Steven Lembark


Object::Wrapper::Fork -- Practice safe forks: use a hat.


    pacakge My;

    # parent is lighter weight than base if it
    # is available.

    use parent qw( Object::Wrapper::Fork );

    sub cleanup
        # validate 

        my ( $object, $pid ) = @_;

        if( $pid == $$ )
            # clean up within same process
            # clean up post-fork.

    sub new
        # build the object Your Way. 
        # Object::Wrapper::Fork supplies the pid 
        # ($$) when wrapping and AUTOLOAD to 
        # validate it againsed the current pid.

        my $object  = UnforkSafe->new( @blah );

        __PACKAGE__->SUPER::new( $object )


Use Safe Forks: Wear a hat.

Any number of modules cannot gracefully handle re-use across forks. This module provides a simple wrapper that re-validates the pid on calls and calls a cleanup handler with the original PID when destroyed.

The bulk of the work is done in AUTOLOAD, which re-validates the pid and passes the original object by reference for each call made (i.e., modifications to the object via $_[0] are propagated).

DESTROY calls the wrapped object with its original pid, which can be compared to $$ for appropriate behavior. Passing the PID pback can simplify logging messages or help packages that track PID's.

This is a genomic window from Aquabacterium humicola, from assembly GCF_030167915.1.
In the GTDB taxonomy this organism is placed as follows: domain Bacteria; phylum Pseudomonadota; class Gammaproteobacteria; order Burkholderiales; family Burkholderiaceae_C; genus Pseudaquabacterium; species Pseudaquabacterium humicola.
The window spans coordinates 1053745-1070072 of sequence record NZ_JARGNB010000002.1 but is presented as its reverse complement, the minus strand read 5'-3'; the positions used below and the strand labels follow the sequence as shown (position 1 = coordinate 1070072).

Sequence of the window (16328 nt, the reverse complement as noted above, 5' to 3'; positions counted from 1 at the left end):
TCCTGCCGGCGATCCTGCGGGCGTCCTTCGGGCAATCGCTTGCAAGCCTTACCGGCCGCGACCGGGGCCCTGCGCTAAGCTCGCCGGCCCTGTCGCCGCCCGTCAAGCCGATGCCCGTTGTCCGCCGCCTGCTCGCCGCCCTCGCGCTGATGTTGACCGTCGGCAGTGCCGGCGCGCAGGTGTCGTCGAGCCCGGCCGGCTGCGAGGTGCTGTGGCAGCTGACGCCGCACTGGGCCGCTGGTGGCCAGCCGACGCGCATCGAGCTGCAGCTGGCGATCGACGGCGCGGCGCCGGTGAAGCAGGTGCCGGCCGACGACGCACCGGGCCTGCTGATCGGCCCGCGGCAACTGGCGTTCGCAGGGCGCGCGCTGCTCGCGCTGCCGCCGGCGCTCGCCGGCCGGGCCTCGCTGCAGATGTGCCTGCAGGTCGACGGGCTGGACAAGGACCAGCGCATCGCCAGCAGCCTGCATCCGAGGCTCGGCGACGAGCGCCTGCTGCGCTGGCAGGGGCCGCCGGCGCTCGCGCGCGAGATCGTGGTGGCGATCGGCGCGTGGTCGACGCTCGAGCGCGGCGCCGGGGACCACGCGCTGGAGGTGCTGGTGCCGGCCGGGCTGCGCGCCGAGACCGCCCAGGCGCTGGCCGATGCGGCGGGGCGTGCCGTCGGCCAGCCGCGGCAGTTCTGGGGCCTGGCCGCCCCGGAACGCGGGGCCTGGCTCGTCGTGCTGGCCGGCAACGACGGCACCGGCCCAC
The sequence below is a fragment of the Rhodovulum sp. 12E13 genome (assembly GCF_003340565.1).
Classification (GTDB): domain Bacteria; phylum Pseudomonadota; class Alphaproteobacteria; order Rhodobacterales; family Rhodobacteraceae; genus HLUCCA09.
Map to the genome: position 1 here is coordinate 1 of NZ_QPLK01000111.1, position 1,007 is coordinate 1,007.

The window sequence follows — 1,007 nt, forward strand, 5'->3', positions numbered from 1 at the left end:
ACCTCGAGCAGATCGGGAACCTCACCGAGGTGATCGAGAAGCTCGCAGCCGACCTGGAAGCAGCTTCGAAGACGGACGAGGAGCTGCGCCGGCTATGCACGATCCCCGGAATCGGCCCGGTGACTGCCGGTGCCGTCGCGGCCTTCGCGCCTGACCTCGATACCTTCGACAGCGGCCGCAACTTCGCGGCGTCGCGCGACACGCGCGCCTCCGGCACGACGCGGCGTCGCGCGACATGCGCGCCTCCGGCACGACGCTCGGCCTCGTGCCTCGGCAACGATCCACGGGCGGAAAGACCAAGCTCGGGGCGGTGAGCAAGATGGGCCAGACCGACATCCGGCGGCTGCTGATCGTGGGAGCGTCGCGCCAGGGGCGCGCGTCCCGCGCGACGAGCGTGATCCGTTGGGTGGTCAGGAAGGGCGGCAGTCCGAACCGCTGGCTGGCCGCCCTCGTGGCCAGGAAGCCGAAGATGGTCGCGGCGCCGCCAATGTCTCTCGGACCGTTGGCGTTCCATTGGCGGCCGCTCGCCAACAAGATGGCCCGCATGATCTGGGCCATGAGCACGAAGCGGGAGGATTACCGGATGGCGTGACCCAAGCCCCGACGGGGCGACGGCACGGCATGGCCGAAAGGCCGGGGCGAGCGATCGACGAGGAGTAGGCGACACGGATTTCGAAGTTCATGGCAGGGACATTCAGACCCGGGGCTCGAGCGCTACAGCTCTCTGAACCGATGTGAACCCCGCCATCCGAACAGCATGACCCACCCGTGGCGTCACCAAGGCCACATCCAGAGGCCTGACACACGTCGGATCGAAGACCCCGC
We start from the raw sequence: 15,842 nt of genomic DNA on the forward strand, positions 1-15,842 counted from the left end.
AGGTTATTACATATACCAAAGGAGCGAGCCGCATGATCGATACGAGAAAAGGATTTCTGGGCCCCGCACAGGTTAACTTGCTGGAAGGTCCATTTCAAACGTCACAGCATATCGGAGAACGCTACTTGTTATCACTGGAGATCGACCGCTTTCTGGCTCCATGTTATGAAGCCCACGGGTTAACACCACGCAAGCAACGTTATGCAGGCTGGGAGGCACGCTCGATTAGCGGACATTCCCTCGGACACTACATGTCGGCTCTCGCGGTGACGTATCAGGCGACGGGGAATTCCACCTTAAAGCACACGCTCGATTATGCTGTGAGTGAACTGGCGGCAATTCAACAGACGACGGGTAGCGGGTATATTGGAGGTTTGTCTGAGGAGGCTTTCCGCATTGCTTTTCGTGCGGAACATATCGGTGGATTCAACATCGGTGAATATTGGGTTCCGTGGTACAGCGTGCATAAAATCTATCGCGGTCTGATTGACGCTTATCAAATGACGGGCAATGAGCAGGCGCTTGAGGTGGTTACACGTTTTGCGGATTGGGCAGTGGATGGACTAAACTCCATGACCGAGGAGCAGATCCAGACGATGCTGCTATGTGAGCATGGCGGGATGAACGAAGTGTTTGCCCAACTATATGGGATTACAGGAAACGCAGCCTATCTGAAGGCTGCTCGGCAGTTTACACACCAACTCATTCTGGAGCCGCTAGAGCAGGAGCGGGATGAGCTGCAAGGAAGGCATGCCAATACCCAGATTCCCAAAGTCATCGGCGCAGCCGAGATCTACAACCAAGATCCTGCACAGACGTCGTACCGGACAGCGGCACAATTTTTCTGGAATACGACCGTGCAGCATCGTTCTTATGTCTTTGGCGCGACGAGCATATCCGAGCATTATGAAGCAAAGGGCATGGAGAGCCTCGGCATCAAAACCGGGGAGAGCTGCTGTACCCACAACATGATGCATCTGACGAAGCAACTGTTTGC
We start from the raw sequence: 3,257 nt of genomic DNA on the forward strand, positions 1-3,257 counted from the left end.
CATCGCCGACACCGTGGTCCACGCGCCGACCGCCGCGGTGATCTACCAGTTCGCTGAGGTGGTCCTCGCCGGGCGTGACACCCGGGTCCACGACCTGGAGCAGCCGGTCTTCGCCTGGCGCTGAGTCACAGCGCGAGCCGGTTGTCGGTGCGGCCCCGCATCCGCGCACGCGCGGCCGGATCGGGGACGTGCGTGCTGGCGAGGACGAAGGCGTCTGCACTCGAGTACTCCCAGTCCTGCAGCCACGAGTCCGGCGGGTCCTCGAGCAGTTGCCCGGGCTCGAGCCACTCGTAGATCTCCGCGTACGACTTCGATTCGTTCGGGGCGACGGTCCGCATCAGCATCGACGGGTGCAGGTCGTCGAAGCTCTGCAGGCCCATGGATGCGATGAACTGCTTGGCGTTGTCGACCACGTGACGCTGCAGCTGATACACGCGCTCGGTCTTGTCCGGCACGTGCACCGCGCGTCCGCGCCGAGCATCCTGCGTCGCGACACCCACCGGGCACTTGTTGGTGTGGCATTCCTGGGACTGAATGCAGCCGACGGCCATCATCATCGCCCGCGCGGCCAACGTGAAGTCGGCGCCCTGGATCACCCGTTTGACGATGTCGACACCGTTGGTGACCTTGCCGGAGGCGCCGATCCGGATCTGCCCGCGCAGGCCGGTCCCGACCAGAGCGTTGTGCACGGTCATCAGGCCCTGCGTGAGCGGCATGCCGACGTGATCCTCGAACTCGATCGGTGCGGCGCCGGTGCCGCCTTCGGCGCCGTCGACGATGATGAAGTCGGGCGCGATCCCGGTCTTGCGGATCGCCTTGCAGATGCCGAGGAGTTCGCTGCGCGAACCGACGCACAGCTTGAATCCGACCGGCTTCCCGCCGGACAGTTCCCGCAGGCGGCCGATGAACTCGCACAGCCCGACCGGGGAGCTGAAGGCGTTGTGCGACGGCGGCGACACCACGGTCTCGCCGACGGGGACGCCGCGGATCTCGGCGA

This takes a reference to the object or package being wrapped and returns the wrapper. It would normaly be called from the wrapped objects constructor:

    sub Your::Constructor
        my $proto   = shift;

        my $thingy  = $madness->$method( @argz );

        $proto->SUPER::new( $thingy )


Tied Objects

This will not handle tied objects gracefully. If you're into BSDM then you're out of luck here. Sorry.



Generic constructor takes list of arguments added to the object for validation by its AUTOLOAD and cleanup methods.


Fork wrapper for DBI database handles. Supplies a "connect" method and cleanup handler for dealing with CackedKids and InactiveDestroy vs. finish/disconnect.


Steven Lembark <>


Copyright (C) 2009 Steven Lembark. This module is released under the same terms as Perl-5.10.0 itself.

1 POD Error

The following errors were encountered while parsing the POD:

Around line 139:

You forgot a '=back' before '=head1'